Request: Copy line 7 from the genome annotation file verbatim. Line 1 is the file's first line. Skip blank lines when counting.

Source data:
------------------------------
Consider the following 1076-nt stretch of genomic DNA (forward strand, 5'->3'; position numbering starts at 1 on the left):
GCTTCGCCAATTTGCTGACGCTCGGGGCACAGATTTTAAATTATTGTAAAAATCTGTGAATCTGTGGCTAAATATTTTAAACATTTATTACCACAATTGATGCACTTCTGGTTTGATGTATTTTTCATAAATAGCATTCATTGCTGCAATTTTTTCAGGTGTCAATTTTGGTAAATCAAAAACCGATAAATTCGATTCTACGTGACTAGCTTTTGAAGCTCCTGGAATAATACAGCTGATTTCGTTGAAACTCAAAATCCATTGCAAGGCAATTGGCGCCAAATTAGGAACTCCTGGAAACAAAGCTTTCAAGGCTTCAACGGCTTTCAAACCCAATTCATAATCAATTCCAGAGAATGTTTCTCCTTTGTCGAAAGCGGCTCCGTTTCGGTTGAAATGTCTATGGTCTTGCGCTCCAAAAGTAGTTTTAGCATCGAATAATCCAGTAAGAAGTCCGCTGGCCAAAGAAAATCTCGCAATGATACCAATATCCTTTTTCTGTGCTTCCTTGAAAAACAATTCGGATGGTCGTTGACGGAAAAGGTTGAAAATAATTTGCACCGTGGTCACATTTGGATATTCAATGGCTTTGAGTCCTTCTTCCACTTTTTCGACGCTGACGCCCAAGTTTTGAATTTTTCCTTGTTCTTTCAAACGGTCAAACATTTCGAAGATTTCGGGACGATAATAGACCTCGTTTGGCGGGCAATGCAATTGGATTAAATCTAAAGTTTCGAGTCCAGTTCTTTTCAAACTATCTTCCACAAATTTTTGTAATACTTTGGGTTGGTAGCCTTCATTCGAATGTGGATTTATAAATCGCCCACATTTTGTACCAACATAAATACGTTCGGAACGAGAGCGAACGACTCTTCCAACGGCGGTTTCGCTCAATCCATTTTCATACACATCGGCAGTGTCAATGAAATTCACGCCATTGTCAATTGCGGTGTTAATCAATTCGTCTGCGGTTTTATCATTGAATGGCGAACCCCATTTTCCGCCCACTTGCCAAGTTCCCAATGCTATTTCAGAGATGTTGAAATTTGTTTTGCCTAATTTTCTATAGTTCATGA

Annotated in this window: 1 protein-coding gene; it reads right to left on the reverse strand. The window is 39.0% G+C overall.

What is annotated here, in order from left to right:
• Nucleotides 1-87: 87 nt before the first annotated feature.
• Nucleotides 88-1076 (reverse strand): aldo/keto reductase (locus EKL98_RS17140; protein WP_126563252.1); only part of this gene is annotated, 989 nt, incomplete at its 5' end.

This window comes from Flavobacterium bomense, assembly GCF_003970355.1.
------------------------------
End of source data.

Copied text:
This window comes from Flavobacterium bomense, assembly GCF_003970355.1.